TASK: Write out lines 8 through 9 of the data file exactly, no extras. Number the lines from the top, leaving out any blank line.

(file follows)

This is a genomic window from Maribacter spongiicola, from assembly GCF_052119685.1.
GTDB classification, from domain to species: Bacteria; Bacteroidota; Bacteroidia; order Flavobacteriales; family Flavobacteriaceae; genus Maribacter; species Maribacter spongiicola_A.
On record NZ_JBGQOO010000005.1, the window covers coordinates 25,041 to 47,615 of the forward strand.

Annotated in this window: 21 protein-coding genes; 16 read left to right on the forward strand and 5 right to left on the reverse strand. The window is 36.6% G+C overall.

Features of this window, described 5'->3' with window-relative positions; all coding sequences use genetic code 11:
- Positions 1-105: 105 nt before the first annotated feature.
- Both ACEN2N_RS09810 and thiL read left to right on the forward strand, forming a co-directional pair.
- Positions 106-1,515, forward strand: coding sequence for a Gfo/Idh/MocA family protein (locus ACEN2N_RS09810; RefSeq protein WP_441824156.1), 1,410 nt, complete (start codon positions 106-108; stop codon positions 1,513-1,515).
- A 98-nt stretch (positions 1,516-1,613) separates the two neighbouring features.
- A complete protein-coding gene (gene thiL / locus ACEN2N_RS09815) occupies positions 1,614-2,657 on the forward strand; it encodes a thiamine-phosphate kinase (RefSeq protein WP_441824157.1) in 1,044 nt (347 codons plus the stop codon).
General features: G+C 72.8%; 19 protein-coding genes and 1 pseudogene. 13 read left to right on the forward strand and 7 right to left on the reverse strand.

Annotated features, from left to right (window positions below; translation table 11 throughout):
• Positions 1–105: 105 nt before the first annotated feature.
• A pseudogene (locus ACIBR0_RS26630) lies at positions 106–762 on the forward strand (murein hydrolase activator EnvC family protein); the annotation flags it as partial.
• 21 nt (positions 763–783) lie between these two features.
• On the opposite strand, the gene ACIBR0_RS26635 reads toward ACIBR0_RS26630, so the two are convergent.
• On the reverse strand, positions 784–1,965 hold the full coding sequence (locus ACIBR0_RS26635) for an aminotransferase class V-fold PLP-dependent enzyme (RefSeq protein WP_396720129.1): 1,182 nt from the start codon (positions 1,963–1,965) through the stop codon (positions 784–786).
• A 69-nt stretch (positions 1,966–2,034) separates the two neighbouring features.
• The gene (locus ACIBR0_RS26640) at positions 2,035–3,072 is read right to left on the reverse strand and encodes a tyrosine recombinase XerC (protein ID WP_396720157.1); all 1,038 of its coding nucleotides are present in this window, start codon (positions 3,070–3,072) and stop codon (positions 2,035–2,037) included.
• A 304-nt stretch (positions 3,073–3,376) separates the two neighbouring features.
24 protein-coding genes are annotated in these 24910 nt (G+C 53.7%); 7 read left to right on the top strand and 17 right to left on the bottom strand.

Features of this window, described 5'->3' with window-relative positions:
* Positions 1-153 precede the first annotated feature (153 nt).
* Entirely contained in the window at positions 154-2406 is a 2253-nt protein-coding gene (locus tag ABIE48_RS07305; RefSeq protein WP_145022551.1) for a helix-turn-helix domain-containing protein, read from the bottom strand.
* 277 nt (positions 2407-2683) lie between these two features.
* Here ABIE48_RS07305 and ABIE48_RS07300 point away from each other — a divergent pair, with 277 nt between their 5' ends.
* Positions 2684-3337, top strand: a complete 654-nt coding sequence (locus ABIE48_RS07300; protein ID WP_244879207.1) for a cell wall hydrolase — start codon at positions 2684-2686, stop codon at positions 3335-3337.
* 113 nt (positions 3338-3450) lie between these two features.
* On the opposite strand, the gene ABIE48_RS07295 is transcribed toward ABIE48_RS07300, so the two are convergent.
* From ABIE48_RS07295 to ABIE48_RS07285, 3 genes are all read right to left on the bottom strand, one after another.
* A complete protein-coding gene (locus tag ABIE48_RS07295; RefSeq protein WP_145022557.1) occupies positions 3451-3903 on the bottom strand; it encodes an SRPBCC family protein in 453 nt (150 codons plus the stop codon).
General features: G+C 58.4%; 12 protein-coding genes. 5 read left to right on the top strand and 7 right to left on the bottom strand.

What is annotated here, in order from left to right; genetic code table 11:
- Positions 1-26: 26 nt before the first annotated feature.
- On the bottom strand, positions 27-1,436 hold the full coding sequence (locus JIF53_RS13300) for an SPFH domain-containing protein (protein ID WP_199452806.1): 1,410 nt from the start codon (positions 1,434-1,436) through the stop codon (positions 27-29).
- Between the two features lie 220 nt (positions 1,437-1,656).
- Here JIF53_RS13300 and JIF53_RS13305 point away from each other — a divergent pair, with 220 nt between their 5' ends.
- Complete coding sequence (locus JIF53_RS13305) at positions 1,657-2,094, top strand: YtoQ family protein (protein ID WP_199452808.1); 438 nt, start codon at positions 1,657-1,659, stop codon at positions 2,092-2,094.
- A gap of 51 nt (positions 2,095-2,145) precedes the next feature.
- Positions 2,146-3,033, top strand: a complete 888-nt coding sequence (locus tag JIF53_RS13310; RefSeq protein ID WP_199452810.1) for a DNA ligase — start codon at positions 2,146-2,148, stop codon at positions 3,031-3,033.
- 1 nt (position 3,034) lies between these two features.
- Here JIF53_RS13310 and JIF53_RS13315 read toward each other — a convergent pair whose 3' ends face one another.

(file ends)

- Positions 106-1,515, forward strand: coding sequence for a Gfo/Idh/MocA family protein (locus ACEN2N_RS09810; RefSeq protein WP_441824156.1), 1,410 nt, complete (start codon positions 106-108; stop codon positions 1,513-1,515).
- A 98-nt stretch (positions 1,516-1,613) separates the two neighbouring features.